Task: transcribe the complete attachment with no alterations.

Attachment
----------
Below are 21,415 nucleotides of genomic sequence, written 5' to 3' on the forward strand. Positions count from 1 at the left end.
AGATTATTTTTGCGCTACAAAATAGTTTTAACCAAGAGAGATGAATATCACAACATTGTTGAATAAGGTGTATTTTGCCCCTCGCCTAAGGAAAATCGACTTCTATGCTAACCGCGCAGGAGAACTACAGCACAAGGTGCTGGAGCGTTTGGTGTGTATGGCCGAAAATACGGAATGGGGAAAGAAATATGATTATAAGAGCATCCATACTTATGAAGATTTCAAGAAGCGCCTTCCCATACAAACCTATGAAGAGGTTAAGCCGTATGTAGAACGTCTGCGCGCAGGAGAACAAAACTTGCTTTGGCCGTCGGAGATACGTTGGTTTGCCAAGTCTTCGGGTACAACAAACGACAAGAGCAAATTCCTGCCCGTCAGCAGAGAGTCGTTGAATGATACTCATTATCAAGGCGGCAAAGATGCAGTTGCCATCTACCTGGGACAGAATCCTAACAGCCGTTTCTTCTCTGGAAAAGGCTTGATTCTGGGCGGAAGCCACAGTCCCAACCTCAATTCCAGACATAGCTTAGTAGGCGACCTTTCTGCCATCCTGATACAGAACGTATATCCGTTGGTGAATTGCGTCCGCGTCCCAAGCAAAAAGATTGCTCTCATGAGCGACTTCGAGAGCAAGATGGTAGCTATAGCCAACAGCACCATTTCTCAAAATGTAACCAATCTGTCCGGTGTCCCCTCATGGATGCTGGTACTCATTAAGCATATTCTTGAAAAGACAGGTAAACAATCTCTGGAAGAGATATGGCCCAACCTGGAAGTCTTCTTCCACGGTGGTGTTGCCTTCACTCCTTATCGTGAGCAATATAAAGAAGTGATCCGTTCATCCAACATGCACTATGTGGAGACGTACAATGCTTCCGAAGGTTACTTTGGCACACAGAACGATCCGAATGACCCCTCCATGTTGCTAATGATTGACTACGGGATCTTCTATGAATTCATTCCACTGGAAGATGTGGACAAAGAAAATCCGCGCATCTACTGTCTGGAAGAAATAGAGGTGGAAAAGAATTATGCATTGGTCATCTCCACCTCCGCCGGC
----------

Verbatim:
Below are 21,415 nucleotides of genomic sequence, written 5' to 3' on the forward strand. Positions count from 1 at the left end.
AGATTATTTTTGCGCTACAAAATAGTTTTAACCAAGAGAGATGAATATCACAACATTGTTGAATAAGGTGTATTTTGCCCCTCGCCTAAGGAAAATCGACTTCTATGCTAACCGCGCAGGAGAACTACAGCACAAGGTGCTGGAGCGTTTGGTGTGTATGGCCGAAAATACGGAATGGGGAAAGAAATATGATTATAAGAGCATCCATACTTATGAAGATTTCAAGAAGCGCCTTCCCATACAAACCTATGAAGAGGTTAAGCCGTATGTAGAACGTCTGCGCGCAGGAGAACAAAACTTGCTTTGGCCGTCGGAGATACGTTGGTTTGCCAAGTCTTCGGGTACAACAAACGACAAGAGCAAATTCCTGCCCGTCAGCAGAGAGTCGTTGAATGATACTCATTATCAAGGCGGCAAAGATGCAGTTGCCATCTACCTGGGACAGAATCCTAACAGCCGTTTCTTCTCTGGAAAAGGCTTGATTCTGGGCGGAAGCCACAGTCCCAACCTCAATTCCAGACATAGCTTAGTAGGCGACCTTTCTGCCATCCTGATACAGAACGTATATCCGTTGGTGAATTGCGTCCGCGTCCCAAGCAAAAAGATTGCTCTCATGAGCGACTTCGAGAGCAAGATGGTAGCTATAGCCAACAGCACCATTTCTCAAAATGTAACCAATCTGTCCGGTGTCCCCTCATGGATGCTGGTACTCATTAAGCATATTCTTGAAAAGACAGGTAAACAATCTCTGGAAGAGATATGGCCCAACCTGGAAGTCTTCTTCCACGGTGGTGTTGCCTTCACTCCTTATCGTGAGCAATATAAAGAAGTGATCCGTTCATCCAACATGCACTATGTGGAGACGTACAATGCTTCCGAAGGTTACTTTGGCACACAGAACGATCCGAATGACCCCTCCATGTTGCTAATGATTGACTACGGGATCTTCTATGAATTCATTCCACTGGAAGATGTGGACAAAGAAAATCCGCGCATCTACTGTCTGGAAGAAATAGAGGTGGAAAAGAATTATGCATTGGTCATCTCCACCTCCGCCGGC